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Why'd you buy a gas-powered truck instead of diesel?
Every now and then diesel prices again creep under regular gasoline prices. Maintenance and first costs are still considerably higher for diesel than gas engines. Some diesels are evolving to quieter systems than even five years ago, so this could become a non-player. Then again, diesels now are mostly going to the diesel exhaust fluids (DEF), pricey stuff. Gas engines? not so pricey overall.
We've read or heard the payback for diesel could be less than 100,000 miles. It depends upon two primary items: first cost and the other costs. First cost for Chevy K2500HD diesel is a $10,000 list premium. We think the payback is well up above 150,000 miles for us. We weren't sure we'd have our truck this long. Why bother with the noise, the maintenance requirements, the odor, and the first cost?
Diesel engines are unquestionably stronger than even our huge 8.1L gas setup. Way stronger. We recently climbed lengthy (+/- 6 mile) 8 and 9 percent grades. We were, at times, down to 40 or 45 miles per hour. So what? Gas is good enough for us, and our operating costs are lower. At 187,000 miles, we've replaced two front hubs and had no failures (knock on wood.)
Why a GM truck instead of Ford or Dodge?
The 2500HD, GMC or Chevy, is a fine towing vehicle. We prefer the extended cab since we only 1 percent of the time would need the rear seating and admire more the looks of extended cab. We eschewed the 8' long bed because (1) we don't want to carry more than we can stuff in the shorter bed, and (2) the longer wheelbase creates a frustrating response delay in the trailer's turns when backing.
Our Chevy 2500HD is powered by an 8.1 liter (496-502 cubic inch) gas engine with an Allison 1000 six-speed transmission and has a 3.73 rear end. We added an ARE tonneau cover, replaced the hitch receiver (with a big CURT 15208), and replaced the 26 gallon fuel tank (what in the world was GM thinking?) with a Transfer Flow 45 gallon tank. Oh yeah, and we installed antenna mounts through the cab roof, the very best mounting for mobile radios for several reasons.
We are truck brand indifferent. Our first tow vehicle was a 1993 F-150 ext cab long bed. Bed too long, engine already severely worn, but we were just fine with a Ford. Finalists for second truck, beefy enough for our conversion from 22' weekending Airstream to 25' full-timing Airstream, were Dodge, Ford F-250, and Chevy 2500HD. Multi dealerships for each in our hometown, so easy to shop all of these.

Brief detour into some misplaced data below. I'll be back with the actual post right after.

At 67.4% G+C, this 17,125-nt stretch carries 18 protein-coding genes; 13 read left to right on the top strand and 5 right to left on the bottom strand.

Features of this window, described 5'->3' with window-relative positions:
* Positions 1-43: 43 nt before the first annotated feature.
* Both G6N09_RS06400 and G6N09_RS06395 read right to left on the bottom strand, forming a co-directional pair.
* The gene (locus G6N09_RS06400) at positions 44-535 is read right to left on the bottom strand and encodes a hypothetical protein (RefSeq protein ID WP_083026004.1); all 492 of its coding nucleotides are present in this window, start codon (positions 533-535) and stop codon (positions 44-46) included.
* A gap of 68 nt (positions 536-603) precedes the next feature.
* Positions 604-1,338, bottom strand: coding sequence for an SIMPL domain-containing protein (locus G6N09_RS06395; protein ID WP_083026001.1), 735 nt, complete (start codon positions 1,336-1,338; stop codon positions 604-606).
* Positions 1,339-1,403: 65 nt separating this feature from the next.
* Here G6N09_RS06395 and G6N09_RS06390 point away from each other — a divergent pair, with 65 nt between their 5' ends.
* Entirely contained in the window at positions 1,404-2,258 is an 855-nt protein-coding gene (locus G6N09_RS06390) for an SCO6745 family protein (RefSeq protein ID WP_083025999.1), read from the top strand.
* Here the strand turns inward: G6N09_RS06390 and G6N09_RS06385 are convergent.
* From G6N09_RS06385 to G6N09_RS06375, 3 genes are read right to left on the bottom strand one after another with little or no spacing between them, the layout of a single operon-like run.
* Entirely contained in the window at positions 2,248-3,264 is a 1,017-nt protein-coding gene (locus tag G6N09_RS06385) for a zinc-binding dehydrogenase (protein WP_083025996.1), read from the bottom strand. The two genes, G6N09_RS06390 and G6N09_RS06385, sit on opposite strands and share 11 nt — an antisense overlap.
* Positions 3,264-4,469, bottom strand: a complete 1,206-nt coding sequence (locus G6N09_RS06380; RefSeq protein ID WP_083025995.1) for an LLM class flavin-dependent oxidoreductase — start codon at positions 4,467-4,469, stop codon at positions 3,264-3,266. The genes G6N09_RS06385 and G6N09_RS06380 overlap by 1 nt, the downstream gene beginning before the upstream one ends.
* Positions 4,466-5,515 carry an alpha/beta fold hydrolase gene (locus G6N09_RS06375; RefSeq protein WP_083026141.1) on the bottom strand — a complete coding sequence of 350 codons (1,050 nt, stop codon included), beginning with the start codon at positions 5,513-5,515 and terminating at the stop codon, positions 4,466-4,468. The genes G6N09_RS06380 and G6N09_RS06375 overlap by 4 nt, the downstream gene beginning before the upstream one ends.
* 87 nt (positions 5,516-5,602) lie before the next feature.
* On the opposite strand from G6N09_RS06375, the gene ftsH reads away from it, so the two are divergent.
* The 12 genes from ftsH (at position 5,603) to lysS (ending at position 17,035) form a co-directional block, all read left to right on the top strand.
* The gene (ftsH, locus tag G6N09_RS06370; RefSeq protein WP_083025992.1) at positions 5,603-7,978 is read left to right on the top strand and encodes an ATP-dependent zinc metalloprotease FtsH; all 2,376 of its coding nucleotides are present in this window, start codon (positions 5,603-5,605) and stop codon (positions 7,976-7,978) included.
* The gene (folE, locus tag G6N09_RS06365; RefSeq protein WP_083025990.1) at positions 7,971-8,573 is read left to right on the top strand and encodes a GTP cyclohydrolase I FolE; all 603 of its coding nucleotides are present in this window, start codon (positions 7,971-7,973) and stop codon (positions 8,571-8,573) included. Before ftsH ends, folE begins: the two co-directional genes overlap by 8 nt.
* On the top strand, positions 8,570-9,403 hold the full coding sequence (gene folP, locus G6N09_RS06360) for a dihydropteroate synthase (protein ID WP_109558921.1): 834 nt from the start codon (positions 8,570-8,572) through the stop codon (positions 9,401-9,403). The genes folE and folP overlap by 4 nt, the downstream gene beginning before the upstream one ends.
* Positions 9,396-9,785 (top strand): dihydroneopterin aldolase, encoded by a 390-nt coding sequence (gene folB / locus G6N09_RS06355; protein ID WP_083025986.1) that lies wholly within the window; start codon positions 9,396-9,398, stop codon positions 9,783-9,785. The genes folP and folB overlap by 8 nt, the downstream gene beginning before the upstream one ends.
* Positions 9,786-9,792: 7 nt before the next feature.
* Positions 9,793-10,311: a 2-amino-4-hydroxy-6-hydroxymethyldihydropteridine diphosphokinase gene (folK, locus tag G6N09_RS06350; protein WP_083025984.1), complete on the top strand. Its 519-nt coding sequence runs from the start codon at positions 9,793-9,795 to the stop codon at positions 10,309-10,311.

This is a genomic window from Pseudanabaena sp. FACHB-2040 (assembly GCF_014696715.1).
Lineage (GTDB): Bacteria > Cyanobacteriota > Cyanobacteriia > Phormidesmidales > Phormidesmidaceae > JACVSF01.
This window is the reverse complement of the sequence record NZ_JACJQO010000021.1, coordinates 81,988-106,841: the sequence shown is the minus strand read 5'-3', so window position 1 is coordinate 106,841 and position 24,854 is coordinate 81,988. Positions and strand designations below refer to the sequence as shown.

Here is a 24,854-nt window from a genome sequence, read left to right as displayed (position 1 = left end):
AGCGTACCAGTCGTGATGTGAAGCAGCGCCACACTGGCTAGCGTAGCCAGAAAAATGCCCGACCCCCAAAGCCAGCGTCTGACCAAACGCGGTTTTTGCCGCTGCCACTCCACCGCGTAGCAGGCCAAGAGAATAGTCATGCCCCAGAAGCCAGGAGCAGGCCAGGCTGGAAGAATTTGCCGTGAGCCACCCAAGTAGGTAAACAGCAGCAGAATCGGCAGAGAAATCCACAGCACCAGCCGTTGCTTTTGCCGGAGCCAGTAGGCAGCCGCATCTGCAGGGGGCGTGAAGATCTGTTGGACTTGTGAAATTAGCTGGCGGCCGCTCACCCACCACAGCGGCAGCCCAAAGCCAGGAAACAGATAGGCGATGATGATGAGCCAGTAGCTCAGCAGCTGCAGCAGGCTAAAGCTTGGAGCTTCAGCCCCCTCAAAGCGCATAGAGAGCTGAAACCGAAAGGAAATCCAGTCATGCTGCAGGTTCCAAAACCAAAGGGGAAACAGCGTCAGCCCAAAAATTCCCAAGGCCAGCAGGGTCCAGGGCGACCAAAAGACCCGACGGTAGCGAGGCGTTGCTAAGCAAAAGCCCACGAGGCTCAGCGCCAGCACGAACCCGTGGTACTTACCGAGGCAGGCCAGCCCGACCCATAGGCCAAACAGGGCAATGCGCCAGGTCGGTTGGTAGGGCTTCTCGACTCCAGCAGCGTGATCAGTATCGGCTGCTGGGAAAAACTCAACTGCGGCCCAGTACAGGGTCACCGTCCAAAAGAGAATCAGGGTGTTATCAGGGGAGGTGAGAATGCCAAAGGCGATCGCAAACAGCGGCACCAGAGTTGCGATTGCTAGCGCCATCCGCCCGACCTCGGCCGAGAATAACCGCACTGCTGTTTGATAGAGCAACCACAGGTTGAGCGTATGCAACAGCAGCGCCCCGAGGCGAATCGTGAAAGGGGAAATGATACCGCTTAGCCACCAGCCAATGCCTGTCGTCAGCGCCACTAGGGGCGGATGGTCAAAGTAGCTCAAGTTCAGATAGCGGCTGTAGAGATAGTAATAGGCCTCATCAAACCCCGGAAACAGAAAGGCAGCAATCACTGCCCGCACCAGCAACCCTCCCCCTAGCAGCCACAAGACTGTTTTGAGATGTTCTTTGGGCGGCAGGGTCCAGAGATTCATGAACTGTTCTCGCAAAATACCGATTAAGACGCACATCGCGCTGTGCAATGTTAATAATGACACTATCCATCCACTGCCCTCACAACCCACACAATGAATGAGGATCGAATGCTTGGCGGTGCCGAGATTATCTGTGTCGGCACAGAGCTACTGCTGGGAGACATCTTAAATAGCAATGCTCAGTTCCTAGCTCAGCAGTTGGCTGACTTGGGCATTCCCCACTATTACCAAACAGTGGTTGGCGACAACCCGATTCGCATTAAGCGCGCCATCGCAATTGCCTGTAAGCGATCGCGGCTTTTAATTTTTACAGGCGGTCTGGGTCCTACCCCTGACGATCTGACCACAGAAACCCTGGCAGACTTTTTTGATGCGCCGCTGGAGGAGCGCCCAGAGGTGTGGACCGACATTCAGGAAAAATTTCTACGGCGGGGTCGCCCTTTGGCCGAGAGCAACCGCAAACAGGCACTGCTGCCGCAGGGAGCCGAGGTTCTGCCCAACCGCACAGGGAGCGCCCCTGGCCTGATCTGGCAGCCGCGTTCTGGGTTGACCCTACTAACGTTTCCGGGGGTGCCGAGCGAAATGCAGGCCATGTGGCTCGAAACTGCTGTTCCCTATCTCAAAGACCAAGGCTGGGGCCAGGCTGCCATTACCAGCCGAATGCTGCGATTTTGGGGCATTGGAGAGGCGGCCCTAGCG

Dodge seemed unable to really match a cab/bed/engine to our wants. Ford looked fine. But we found a friend with GM Fleet purchase capabilities. Okay, we'll focus on GM. Our requirements were simple (we thought): 2500HD; captains chairs, cloth; 8.1L gas; Allison tranny; extended cab; 6.5' bed, and blue or green metallic paint.
The fleet manager answered in one week with a great match: "How do you like Red?" Our cowboy cadillac is sport red metallic, and we adopted it easily. We didn't get towing mirrors, a bigger deal than we realized even with the mirror extenders we add on towing days. Absolutely no other complaint. What a great truck!
Friends with the 6L gas engine in GMC or Chevy do just fine with 31' trailers, so the loss of the 8.1L engine appears to be no biggie. You would have a 4.10 rear end and the higher gearing will spin your engine a little faster, better within its power curve. Fuel economy on the 6L is at least as good as ours. The only apparent benefit of our largest engine might be a longer life, since engine parts are spinning so slowly much of the time. We'll see.
UPDATE 10 Dec 2012: We bought and installed a nice pair of manual folding towing mirrors for our 2500HD. Turn signals in the glass, heated glass, electric adjustment of the big glass, and a nice sized convex mirror at the bottom. These are what we were wanting! Price -- $250ish.
Do you have and use a generator?
We have a Yamaha® portable generator, 1kw 110v gas-powered, 27 pounds of electrical power, quiet, and a gas sipper. We wondered if we should buy and haul a larger generator or like some of our friends, two 2,000 watt generators. A 3,000 watt unit would power everything we have, even our roof-top air conditioner. Two 2,000s paired together would also. And we could use only one of the 2,000s when we didn't need so much.